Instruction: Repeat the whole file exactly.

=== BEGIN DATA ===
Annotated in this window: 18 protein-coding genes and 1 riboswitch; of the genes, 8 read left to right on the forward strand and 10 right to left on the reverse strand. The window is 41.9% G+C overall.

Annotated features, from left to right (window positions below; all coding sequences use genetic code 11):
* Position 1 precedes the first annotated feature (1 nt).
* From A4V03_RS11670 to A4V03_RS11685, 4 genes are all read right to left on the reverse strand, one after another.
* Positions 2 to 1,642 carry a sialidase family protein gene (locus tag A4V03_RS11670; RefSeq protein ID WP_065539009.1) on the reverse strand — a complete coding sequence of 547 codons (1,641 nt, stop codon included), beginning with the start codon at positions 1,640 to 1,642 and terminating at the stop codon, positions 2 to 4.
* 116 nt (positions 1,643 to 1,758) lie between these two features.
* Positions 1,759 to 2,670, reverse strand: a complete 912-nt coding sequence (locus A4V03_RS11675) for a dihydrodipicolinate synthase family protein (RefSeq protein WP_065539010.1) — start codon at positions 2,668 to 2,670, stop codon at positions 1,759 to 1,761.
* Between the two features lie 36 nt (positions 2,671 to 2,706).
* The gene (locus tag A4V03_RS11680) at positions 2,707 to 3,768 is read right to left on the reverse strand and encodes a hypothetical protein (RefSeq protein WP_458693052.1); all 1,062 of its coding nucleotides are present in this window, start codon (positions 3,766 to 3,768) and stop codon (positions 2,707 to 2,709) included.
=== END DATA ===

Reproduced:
Annotated in this window: 18 protein-coding genes and 1 riboswitch; of the genes, 8 read left to right on the forward strand and 10 right to left on the reverse strand. The window is 41.9% G+C overall.

Annotated features, from left to right (window positions below; all coding sequences use genetic code 11):
* Position 1 precedes the first annotated feature (1 nt).
* From A4V03_RS11670 to A4V03_RS11685, 4 genes are all read right to left on the reverse strand, one after another.
* Positions 2 to 1,642 carry a sialidase family protein gene (locus tag A4V03_RS11670; RefSeq protein ID WP_065539009.1) on the reverse strand — a complete coding sequence of 547 codons (1,641 nt, stop codon included), beginning with the start codon at positions 1,640 to 1,642 and terminating at the stop codon, positions 2 to 4.
* 116 nt (positions 1,643 to 1,758) lie between these two features.
* Positions 1,759 to 2,670, reverse strand: a complete 912-nt coding sequence (locus A4V03_RS11675) for a dihydrodipicolinate synthase family protein (RefSeq protein WP_065539010.1) — start codon at positions 2,668 to 2,670, stop codon at positions 1,759 to 1,761.
* Between the two features lie 36 nt (positions 2,671 to 2,706).
* The gene (locus tag A4V03_RS11680) at positions 2,707 to 3,768 is read right to left on the reverse strand and encodes a hypothetical protein (RefSeq protein WP_458693052.1); all 1,062 of its coding nucleotides are present in this window, start codon (positions 3,766 to 3,768) and stop codon (positions 2,707 to 2,709) included.